Thought I'd take a break from upping the Doggerel Index for a bit, and just kind of ramble on about stuff I'd like to see in RPGs. I should really try spending some actual time with one of the illions of retro-RPG makers out there.
1. No elaborate level up rituals. One of the things I didn't like about Final Fantasy X was the sphere system. It looks swanky, but it's entirely too cumbersome. I found myself worrying that if I pumped up one character, I wouldn't have the relevant spheres for the next, and that there'd be scarcity for the 'key spheres' and I'd be stuck with limited character potential. I also had to think about what I'd do down the line by searching the winding paths. All in all, it was like the unhealthy amounts of time I spent in my Armored Core's garage, only in a bad, unfun way. Just let me save the world without the micromanagement, okay?
2. Customization: On the opposite end of the spectrum, I don't like systems where you can't control what skills your characters develop. I loved the job systems of FF5 and FF Tactics. You had a reasonable amount of control, and you didn't have to juggle oodles of factors to do it. Just spend job points or fight monsters for AP, and you can be what you want to be. The downside to having too much of this is that you may risk the character's identity. I spent some time playing Ramza as a summoner in FFT, and in a cutscene, he drew a sword. It felt weird.
3. Flatter power curves: I was replaying the original FF in Dawn of Souls, with the new mechanics. The really annoying thing was that just playing regularly with a few trips through the special add-on dungeons, I wound up staying far ahead of all the enemies. When you can beat the previously dreaded WarMech (renamed 'Death Machine') in a single round without going through a leveling frenzy, something's gone wrong. Additionally, extremely high level changes don't make all that sense half the time. The empire has guards with 10,000 hitpoints as you get to the end, but early on, they sent squads of 40 hp grunts after you? I think it'd be an interesting challenge to make an RPG that leaves your power fairly constant and challenges you to use your abilities in innovative ways.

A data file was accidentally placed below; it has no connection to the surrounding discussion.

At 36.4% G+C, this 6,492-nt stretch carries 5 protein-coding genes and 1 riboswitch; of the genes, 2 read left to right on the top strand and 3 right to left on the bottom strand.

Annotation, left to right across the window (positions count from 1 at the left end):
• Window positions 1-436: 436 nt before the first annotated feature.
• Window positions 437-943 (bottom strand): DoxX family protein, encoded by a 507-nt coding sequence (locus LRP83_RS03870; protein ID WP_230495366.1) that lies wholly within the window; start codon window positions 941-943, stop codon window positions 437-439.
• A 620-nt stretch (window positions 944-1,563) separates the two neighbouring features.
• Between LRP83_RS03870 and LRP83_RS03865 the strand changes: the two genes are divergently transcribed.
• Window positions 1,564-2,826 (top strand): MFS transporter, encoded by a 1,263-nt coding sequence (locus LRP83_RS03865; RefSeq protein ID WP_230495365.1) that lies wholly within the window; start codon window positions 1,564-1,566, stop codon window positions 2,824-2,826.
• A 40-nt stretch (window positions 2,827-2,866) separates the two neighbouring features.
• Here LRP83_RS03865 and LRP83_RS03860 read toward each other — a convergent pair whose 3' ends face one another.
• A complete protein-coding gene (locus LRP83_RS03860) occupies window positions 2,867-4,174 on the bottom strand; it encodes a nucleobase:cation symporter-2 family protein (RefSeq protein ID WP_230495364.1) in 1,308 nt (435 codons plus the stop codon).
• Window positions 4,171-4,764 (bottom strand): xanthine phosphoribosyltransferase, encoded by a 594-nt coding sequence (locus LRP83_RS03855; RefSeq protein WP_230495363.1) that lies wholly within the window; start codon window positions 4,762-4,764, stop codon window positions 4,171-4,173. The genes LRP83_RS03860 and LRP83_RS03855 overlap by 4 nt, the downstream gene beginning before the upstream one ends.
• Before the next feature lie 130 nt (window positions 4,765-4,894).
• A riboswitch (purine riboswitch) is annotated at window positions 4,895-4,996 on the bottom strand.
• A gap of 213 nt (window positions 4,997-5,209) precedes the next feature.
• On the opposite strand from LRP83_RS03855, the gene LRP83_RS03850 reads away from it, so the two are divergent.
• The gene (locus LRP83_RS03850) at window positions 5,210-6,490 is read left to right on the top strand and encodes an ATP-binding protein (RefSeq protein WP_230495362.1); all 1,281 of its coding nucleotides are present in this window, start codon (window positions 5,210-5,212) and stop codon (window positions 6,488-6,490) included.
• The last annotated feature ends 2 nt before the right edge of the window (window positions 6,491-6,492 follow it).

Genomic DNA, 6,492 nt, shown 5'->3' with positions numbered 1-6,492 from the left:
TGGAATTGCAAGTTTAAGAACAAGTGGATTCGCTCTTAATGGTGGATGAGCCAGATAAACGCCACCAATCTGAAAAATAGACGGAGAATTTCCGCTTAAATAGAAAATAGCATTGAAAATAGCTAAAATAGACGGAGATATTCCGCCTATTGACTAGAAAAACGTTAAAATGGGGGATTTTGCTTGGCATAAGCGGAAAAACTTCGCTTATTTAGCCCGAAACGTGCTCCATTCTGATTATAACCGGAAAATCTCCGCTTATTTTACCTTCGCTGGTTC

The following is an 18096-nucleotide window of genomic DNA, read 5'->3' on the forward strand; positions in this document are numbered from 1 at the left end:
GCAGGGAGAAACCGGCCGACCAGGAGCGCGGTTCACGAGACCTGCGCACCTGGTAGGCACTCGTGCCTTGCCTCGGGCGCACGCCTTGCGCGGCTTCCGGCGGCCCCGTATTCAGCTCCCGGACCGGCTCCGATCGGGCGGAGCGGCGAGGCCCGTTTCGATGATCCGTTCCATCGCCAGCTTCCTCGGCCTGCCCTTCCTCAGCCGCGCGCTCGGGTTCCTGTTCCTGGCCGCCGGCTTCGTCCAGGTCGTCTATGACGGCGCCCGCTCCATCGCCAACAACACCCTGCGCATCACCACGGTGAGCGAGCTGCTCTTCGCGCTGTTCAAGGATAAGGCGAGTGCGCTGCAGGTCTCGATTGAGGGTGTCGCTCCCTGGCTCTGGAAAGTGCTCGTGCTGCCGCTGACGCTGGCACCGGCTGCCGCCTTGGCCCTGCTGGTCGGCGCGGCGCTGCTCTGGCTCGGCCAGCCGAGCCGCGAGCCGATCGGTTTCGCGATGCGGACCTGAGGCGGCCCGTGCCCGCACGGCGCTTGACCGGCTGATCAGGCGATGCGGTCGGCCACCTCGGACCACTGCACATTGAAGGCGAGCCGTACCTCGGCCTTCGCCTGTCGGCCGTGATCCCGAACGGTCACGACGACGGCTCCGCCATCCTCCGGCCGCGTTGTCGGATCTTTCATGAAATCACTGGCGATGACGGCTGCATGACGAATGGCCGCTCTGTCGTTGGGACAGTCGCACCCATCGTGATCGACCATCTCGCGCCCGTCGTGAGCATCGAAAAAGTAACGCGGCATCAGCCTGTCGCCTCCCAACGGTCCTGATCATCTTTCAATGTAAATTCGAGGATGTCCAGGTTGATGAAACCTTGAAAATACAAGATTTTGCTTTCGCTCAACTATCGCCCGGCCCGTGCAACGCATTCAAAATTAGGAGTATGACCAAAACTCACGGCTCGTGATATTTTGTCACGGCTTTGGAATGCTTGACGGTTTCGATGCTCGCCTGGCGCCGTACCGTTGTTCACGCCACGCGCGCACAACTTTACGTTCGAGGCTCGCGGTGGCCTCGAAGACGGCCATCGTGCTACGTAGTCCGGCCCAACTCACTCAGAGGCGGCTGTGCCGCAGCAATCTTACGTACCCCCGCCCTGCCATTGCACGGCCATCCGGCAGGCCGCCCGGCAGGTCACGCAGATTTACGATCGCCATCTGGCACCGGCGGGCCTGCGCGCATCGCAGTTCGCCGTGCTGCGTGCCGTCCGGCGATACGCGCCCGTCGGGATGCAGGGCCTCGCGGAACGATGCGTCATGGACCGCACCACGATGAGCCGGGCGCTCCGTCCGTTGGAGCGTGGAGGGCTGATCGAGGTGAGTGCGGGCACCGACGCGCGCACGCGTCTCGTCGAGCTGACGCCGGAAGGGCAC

4. If you have a choice between simplicity and complexity, favor simplicity. Some plots just get too big and collapse under their own weight.
5. Allow an evil ending: Sometimes, I'm just curious to see what it'd be like if Zeromus and his loyal henchman (me) got to munch on everyone's soul or whatever. Heck, I think it'd be interesting to see an RPG where you're explicitly evil and stay that way up until you conquer the world. That's one reason I tried playing 7th Saga as Lejes, the demon, until I heard that there was one standard ending for all the characters.
6. If you lose to the final boss, you should definitely show the consequences. That's one thing that got me so determined to beat Chrono Trigger after my first defeat. Had a friend who beat FF7 after a few tries, and Chrono Trigger was fresh on my mind after borrowing a copy. "What happens if you lose the final battle?" "Oh, just the Game Over screen." Boy, was I disappointed.
7. Kill random encounters. I don't like them, and I think I can safely assume you don't either. I could probably tolerate them if they were rare, or very localized. All they do is slow down the story. In retrospect, they also probably took up a lot of memory in the early console cartridges that could have been used for the real meat of the game. If you must have monsters wandering about, do it like Earthbound/Mother 2: They're visible and often avoidable. If you're strong enough, the monsters just plain die without the formalities of entering attack commands. If you're really strong, they'll run away from you.
8. We'll settle for saving the kingdom: Let's keep the stakes a bit more reasonable, here. Plots where you end up saving the world are good in moderation, but let's not make every game go that far, okay? Plus, if you make a sequel, it won't strain credibility to think that the world could come close to ending twice in a character's lifetime.
9. You're not alone: If you're out to save the kingdom, chance are, there'll be other people out there who will want to do the same. Chances are, they'll also wind up helping you in actually helpful ways, rather than getting the JSDF (get yourself blown up to show how powerful the bad guy is) treatment.
10. Make sure your villains at least skimmed The Evil Overlord List.
So, anyone else want to contribute?